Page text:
Canadian Consulting Engineer
Sonic energy to clean up PCBs, coal power plant ashesEngineering
A Vancouver company has won the support of Natural Resources Canada's CANMET Energy Technology division to test a p...
A Vancouver company has won the support of Natural Resources Canada’s CANMET Energy Technology division to test a process for treating the ashes from coal fire plants using sonic energy.
In early December, Sonic Environmental Solutions entered into a cost-sharing agreement and collaboration with CANMET. Earlier work by the government organization using Sonic’s low frequency sonic generator has suggested that the process could be used for accelerated, conditioning, pacification and carbonation of circulating fluidized bed combustion (FBC) ashes. CANMET has developed and patented the process which is primarily for coal fired power plants, and is now working with Sonic to develp the process commercially.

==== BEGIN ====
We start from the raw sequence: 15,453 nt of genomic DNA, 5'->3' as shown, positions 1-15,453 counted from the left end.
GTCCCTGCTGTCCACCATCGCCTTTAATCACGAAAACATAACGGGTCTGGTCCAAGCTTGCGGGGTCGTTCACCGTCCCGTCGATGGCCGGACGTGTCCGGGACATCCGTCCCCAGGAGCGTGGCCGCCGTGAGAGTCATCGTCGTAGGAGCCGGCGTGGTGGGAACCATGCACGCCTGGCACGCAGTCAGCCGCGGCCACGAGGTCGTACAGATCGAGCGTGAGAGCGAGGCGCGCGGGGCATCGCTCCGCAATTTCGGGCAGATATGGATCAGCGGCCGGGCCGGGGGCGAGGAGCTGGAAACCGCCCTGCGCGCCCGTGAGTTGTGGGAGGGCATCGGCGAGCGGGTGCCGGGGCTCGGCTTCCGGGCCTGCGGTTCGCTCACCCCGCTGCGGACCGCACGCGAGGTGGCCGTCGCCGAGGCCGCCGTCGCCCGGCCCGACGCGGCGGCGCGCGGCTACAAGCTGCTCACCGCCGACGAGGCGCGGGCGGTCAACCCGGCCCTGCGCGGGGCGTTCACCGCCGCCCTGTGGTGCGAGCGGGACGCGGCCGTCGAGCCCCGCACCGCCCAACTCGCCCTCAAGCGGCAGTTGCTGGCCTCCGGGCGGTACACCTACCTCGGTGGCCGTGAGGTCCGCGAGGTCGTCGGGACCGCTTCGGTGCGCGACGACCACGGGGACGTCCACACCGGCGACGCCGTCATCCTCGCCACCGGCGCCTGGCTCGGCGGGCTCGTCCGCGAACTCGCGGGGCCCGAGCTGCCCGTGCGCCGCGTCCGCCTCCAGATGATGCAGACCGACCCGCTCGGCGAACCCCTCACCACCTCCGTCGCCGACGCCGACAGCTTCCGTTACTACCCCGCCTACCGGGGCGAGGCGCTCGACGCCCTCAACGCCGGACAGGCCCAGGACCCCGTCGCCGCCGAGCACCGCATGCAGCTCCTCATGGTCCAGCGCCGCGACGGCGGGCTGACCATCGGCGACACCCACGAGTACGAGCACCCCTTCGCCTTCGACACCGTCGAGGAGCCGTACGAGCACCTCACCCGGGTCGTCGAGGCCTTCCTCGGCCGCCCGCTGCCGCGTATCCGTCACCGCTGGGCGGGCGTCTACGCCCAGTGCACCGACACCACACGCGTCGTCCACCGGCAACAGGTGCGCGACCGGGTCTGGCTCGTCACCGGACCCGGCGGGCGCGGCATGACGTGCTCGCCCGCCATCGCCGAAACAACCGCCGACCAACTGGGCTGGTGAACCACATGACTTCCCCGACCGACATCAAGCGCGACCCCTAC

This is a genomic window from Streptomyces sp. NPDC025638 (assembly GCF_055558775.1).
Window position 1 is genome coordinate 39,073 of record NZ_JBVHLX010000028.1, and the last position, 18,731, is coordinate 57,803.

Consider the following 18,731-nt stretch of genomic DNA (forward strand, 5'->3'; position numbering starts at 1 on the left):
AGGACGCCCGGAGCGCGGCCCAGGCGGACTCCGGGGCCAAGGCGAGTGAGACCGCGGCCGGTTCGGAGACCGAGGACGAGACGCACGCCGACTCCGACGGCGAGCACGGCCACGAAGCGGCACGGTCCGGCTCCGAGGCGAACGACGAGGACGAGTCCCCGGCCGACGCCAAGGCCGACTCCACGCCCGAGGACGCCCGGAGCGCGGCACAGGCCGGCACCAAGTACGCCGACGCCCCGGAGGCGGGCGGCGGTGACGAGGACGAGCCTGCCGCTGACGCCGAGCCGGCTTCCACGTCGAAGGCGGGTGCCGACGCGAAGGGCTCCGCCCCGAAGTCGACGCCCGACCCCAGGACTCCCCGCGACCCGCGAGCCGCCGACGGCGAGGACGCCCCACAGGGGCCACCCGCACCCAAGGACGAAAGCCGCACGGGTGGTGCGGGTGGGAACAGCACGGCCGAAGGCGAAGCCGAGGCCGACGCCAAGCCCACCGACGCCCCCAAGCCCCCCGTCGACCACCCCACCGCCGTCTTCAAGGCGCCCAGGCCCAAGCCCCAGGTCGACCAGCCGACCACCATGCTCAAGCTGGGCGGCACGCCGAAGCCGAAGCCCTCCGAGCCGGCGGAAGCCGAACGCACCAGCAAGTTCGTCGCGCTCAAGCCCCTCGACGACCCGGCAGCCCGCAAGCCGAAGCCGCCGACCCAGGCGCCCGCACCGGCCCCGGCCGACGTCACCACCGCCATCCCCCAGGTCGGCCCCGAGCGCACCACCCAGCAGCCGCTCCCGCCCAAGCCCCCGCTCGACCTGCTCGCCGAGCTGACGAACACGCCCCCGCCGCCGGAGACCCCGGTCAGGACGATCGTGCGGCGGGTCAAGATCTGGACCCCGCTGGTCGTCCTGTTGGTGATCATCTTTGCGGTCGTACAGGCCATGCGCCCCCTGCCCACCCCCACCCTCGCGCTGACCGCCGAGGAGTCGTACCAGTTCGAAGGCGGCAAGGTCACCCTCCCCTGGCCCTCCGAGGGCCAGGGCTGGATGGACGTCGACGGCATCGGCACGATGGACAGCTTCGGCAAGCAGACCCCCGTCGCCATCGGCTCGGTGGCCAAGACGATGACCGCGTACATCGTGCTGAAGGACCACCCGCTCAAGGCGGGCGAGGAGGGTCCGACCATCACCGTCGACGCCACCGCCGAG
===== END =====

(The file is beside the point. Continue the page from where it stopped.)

Sonic is already constructing a plant to demonstrate the commercial use of its sonic generator technology for remediating soils contaminated with PCBs (polycholorinated biphenyls). Incineration is the most common method used for destroying PCBs, but it can allow the formation of chloro-dioxins and furans, and uncontrolled releases into the atmosphere.
Sonic’s platform technology applies sonic energy to chemical and bioligical reactions using patented sonic generators. According to the company’s web site, the process works as follows: “The company’s sonic generators produce extremely intense agitation via low frequency sonic energy. This is accomplished using a steel bar vibrating at its natural resonance frequency — a condition at which normal mechanical equipment would self destruct. The vibrational sonic energy from the bar is transmitted to chambers through which fluid materials or slurries can be pumped. The materials are thus subjected to very intense sonic agitation which has the effect of speeding up ractions and making them more complete (“sonication”).